Another big aspect of the search war is people. Who will they have that can really create a good search engine from the ground up and go head-to-head with google's troops?

Wikipedia is good and has some amazing concepts at work but can that really be turned into something that'll threaten Google. Google already has the mind-power and cash to fight back.

BillyS




msg:3198606
 1:40 am on Dec 24, 2006 (gmt 0)

>>So, after long complaints about how Google gives "authority" sites the power to rank everywhere - you want to squeeze the web into 0.1% of it's size?

>>See, people like you make ideas like that doomed - you automatically assume that only 1 page out of 10,000,000 is "worthy".

Just for the record, 0.1% would be 1 page out of 1,000. And yeah, I believe there is enough information in 100 million pages of information to answer 99% of all web searches in an effective manner. In fact, that's probably still way too many pages.

Think about it... Amazon for shopping, Wikipedia for information - it's a pretty powerful combination.

There is also no reason to include all websites in this search engine. What would make anyone think their particular website is worthy? There are very few people out there with totally unique information.

Altstatten




msg:3198607
 1:51 am on Dec 24, 2006 (gmt 0)

"The world of search will soon be controlled by unemployed drunks in underpants."

What's wrong with working in your underpants?

old_expat




msg:3198647
 3:36 am on Dec 24, 2006 (gmt 0)

>>say there are 10,000,000,000 web pages

You don't need to index the web to make a good search engine - probably less than 0.1% of that amount is all it would take to answer about 99% of all queries.

A search on "digital cameras" claims 84,000,000 results.

But try to look at more than 1,000 of those results.

So how many pages do you actually need/use in a SE?

jtara




msg:3198653
 3:53 am on Dec 24, 2006 (gmt 0)

1. Most searches are inherently ambiguous in meaning, regardless of semantic analysis. ie. there is no right answer based onthe query itself. If I type in "digital cameras" I could be looking for reviews, the cheapest store, a list of only palm-sized cameras, phone cameras etc. Or "nevade real estate", am I buying, selling etc.

Searches are inherently ambiguous in meaning because serchers have been trained to remove the meaning from their searches.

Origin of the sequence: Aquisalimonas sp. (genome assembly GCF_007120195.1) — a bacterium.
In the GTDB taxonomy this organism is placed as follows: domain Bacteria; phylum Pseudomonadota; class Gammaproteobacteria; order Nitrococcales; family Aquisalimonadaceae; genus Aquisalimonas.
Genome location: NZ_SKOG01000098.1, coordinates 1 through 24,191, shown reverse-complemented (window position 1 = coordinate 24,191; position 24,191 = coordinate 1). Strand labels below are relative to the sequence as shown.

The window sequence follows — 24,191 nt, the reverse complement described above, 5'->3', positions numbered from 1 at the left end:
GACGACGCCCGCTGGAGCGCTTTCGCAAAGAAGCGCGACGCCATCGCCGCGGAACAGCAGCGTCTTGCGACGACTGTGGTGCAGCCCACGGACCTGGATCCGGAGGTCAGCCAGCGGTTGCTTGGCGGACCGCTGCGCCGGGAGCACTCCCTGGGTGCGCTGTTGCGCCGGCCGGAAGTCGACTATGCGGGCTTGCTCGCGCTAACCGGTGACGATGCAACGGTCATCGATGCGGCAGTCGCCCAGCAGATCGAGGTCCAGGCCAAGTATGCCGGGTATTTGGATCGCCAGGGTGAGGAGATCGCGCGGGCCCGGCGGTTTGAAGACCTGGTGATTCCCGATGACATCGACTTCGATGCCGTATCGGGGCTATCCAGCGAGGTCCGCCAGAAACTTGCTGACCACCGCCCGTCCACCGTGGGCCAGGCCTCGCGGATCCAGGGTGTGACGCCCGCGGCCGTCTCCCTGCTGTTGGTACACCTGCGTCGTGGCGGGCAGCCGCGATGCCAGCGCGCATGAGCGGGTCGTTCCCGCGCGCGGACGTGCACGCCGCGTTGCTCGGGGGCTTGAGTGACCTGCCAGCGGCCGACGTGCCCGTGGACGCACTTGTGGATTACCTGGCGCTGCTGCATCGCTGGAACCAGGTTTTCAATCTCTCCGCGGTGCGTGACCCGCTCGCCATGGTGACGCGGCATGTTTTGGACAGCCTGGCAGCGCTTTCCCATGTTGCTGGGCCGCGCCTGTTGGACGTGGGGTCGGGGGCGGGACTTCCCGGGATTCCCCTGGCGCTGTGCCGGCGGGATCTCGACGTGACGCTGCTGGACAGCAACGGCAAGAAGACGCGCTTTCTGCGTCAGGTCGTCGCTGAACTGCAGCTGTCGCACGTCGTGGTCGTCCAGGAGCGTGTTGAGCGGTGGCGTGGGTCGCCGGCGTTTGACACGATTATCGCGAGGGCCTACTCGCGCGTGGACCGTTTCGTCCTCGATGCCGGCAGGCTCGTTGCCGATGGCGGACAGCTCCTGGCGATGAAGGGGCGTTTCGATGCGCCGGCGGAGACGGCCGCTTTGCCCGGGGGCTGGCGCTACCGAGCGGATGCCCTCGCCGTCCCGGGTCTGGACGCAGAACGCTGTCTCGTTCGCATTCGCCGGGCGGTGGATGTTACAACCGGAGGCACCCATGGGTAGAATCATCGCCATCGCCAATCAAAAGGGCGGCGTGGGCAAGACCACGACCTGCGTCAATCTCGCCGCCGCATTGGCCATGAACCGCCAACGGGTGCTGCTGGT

Walk up to somebody on the street (or in a store) and say "digital cameras". Do you think you will get a meaningful response from them? Or a blank stare?

OK, in a store, you might get pointed to the right section of the store, and otherwise ignored because it will assumed you are foreigner who speaks almost no English and is going to be difficult to deal with.

Yet, this is how we have been trained to communicate with search engines. Unfortunately, it is now having spillover into the language.

This is not how people communicate. We don't communicate using keywords, because it is ineffective, frustrating, and devoid of nuances of meaning.

Why are we still communicating with computers this way?

Hint: it isn't because of laziness on the part of searchers. It's because they've been taught that this is the way it works. Computers don't understand sentences and paragraphs. They understand keywords. Anybody typing fully-formed sentences and paragraphs into a search box will be ridiculed as a newbie by anybody looking over their shoulder.

fjpapaleo




msg:3198667
 5:00 am on Dec 24, 2006 (gmt 0)

"Think about it... Amazon for shopping, Wikipedia for information - it's a pretty powerful combination."

That may be true but you can also buy just about anything at a WalMart. Should the rest of all the B & M's just close up shop and go home? Personally, I don't like shopping at WalMart, or Amazon for that matter.

And also slightly OT: If DMOZ has gotten so bad (and I agree it has), why does Google continue to use it for their directory and give heavy weight to the listings there. Why don't they just start their own and charge like Y? That'd be about the easiest billion dollars anyone could ever make.

Brett_Tabke




msg:3198669
 5:04 am on Dec 24, 2006 (gmt 0)

"We just look at the page. It usually only takes a second to figure out if the page is good, so the key here is building a community of trust that can do that."

I wonder if Mr. Doran is under the impression that those 10k Googlers are all parsing AdWords ads?

Gosh, how many thousand of them are actually pulling QC on the database?

Lets try some math:

If you have 1000 people making editorial decisions at the rate of 3-4 pages a minute for 400 minutes a day = 1600 pages per person per day - or about 1.5 million pages per day. If you have 5000 people doing that - you have about 7.5million pages per day, or about 150million pages per month.

Strangely enough, I have heard the figure 150 million pages used in reference to the bulk of the long tail in the top two search engines. Meaning that the top 150million pages on the web comprise 95-98% of the search engine listings popping up in search engines on any given day.

That said, I would rather have machine based results. Humans are easy to manipulate (Ever hear of Dmoz? lol).

I wish them luck.

fjpapaleo




msg:3198676
 5:17 am on Dec 24, 2006 (gmt 0)